I was. Yesterday was just a warm up session. Today was the real deal.
I checked the wind meter that corresponds to the Factory point launch and it was reading a few miles per hour stronger than it was the day before. I knew it was going to be a good day.
I rounded the corner at the launch and water was covering the road. The little creeks that fan out through that area had overflowed due to the high tide. I popped out of the pine grove and caught my first glimpse of one of the small creeks. It had white caps so I knew it was on. I immediately called Billy to pass along the on site conditions and rally the troops. I think "honkin" was the word used to describe the conditions.
I was waffling on rigging a 4.1 or a 4.6. Finally I went with the 4.1, 85l combo. In hindsight I would have been happier on the 4.6 when it lulled but the 4.1 was more than sufficient in the gusts.
The water was rough, or chop-a-licous depending on how you look at it. It took me a while to get in tune with the board. I haven't sailed it since August so just getting to the straps was a challenge. I had one massive catapult as a result. It must be a sight. Here I am getting pitched over the bars, legs flailing skyward then crashing head first into the water with a massive explosion of spray and the first sound anyone can hear as I surface is laughter. Anyway, once I remembered how to sail it I started to make good use of the terrain. A small jump here, a slashing turn there, blown jibe after blown jibe after blown jibe. There were times that it got rough enough that I wished it were 70 liters. Thank god the water is shallow I would have worn myself out just getting going again.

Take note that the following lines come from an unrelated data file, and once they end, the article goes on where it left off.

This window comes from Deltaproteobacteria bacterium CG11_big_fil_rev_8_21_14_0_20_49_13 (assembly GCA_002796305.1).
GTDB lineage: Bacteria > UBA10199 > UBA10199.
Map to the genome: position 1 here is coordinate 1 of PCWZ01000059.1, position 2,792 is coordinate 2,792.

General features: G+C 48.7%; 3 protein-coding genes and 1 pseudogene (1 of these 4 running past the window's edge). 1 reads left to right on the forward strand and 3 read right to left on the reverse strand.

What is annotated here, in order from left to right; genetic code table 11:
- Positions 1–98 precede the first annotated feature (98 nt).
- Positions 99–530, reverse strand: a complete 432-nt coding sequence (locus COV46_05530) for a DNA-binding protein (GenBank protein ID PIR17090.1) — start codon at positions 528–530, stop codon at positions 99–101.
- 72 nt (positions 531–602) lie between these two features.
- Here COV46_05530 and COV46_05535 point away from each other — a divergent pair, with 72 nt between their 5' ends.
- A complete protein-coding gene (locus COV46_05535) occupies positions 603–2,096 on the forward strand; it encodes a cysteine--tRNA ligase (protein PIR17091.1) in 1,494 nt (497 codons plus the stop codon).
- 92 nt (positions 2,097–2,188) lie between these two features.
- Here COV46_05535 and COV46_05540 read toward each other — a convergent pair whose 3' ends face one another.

A couple of the jumps I made felt pretty good. I was actually getting air measured in feet rather than the inches I typically feel like I'm getting when chop hopping the 102. I was starting to feel pretty good about them until I saw Billy clear what looked to be about 8 feet off the same little patch of chop I had been using. Amazing!!! How does he do it?
The cold finally took its toll and I had to call it quits for the day after a good 4 hours on the water. At least the next 45 degree day won't be as much of a shock to the system. A shout out goes to Billy, Vito, Keith, John Q, Matt Yvette and Peter for sharing the day. Unfortunately Yvette and Peter didn't get wet. The conditions were a little more then they could handle with their gear. I'm sure they will be ready for the next time.
Sorry no photos today.
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